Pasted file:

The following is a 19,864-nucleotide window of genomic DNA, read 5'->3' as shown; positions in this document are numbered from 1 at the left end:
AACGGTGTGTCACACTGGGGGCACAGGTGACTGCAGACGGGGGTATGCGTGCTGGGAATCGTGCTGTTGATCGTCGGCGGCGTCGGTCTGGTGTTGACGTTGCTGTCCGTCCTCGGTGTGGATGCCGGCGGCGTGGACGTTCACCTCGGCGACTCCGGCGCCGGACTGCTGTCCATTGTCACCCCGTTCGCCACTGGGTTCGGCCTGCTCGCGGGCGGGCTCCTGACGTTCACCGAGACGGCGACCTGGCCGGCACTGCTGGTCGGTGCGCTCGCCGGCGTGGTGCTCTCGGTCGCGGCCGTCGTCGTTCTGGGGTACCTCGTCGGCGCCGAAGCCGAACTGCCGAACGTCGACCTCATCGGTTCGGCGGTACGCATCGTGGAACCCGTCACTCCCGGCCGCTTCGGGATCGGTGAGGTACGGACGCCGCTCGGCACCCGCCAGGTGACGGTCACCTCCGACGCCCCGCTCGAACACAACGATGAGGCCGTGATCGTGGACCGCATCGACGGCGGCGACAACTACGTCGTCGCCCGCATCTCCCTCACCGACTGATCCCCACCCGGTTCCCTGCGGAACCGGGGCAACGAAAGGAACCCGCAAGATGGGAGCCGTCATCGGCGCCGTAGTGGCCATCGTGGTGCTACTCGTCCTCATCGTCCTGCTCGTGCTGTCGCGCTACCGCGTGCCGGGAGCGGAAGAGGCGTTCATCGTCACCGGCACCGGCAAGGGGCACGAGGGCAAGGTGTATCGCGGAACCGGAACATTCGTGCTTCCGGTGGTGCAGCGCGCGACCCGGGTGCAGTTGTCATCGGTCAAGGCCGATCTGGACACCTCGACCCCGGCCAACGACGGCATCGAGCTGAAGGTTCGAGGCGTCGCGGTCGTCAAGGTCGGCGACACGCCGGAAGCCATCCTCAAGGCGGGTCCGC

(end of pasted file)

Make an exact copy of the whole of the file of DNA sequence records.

The following is a 19,864-nucleotide window of genomic DNA, read 5'->3' as shown; positions in this document are numbered from 1 at the left end:
AACGGTGTGTCACACTGGGGGCACAGGTGACTGCAGACGGGGGTATGCGTGCTGGGAATCGTGCTGTTGATCGTCGGCGGCGTCGGTCTGGTGTTGACGTTGCTGTCCGTCCTCGGTGTGGATGCCGGCGGCGTGGACGTTCACCTCGGCGACTCCGGCGCCGGACTGCTGTCCATTGTCACCCCGTTCGCCACTGGGTTCGGCCTGCTCGCGGGCGGGCTCCTGACGTTCACCGAGACGGCGACCTGGCCGGCACTGCTGGTCGGTGCGCTCGCCGGCGTGGTGCTCTCGGTCGCGGCCGTCGTCGTTCTGGGGTACCTCGTCGGCGCCGAAGCCGAACTGCCGAACGTCGACCTCATCGGTTCGGCGGTACGCATCGTGGAACCCGTCACTCCCGGCCGCTTCGGGATCGGTGAGGTACGGACGCCGCTCGGCACCCGCCAGGTGACGGTCACCTCCGACGCCCCGCTCGAACACAACGATGAGGCCGTGATCGTGGACCGCATCGACGGCGGCGACAACTACGTCGTCGCCCGCATCTCCCTCACCGACTGATCCCCACCCGGTTCCCTGCGGAACCGGGGCAACGAAAGGAACCCGCAAGATGGGAGCCGTCATCGGCGCCGTAGTGGCCATCGTGGTGCTACTCGTCCTCATCGTCCTGCTCGTGCTGTCGCGCTACCGCGTGCCGGGAGCGGAAGAGGCGTTCATCGTCACCGGCACCGGCAAGGGGCACGAGGGCAAGGTGTATCGCGGAACCGGAACATTCGTGCTTCCGGTGGTGCAGCGCGCGACCCGGGTGCAGTTGTCATCGGTCAAGGCCGATCTGGACACCTCGACCCCGGCCAACGACGGCATCGAGCTGAAGGTTCGAGGCGTCGCGGTCGTCAAGGTCGGCGACACGCCGGAAGCCATCCTCAAGGCGGGTCCGC